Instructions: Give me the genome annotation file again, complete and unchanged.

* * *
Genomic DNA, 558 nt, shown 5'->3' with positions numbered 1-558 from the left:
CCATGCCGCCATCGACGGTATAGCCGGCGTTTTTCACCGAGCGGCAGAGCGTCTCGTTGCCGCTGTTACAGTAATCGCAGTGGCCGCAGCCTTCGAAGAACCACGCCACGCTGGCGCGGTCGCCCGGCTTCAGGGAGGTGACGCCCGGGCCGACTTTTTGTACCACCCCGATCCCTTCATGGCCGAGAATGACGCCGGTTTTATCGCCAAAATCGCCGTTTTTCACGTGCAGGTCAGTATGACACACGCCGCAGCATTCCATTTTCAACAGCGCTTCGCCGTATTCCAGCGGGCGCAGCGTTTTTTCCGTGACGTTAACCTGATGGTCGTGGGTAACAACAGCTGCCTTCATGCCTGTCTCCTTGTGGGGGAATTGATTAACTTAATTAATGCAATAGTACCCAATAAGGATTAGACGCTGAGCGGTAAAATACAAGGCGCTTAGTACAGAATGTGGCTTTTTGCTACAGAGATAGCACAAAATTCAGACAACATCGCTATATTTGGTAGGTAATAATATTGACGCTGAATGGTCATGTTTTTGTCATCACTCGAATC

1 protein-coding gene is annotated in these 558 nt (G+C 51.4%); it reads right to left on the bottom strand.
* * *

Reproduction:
Genomic DNA, 558 nt, shown 5'->3' with positions numbered 1-558 from the left:
CCATGCCGCCATCGACGGTATAGCCGGCGTTTTTCACCGAGCGGCAGAGCGTCTCGTTGCCGCTGTTACAGTAATCGCAGTGGCCGCAGCCTTCGAAGAACCACGCCACGCTGGCGCGGTCGCCCGGCTTCAGGGAGGTGACGCCCGGGCCGACTTTTTGTACCACCCCGATCCCTTCATGGCCGAGAATGACGCCGGTTTTATCGCCAAAATCGCCGTTTTTCACGTGCAGGTCAGTATGACACACGCCGCAGCATTCCATTTTCAACAGCGCTTCGCCGTATTCCAGCGGGCGCAGCGTTTTTTCCGTGACGTTAACCTGATGGTCGTGGGTAACAACAGCTGCCTTCATGCCTGTCTCCTTGTGGGGGAATTGATTAACTTAATTAATGCAATAGTACCCAATAAGGATTAGACGCTGAGCGGTAAAATACAAGGCGCTTAGTACAGAATGTGGCTTTTTGCTACAGAGATAGCACAAAATTCAGACAACATCGCTATATTTGGTAGGTAATAATATTGACGCTGAATGGTCATGTTTTTGTCATCACTCGAATC

1 protein-coding gene is annotated in these 558 nt (G+C 51.4%); it reads right to left on the bottom strand.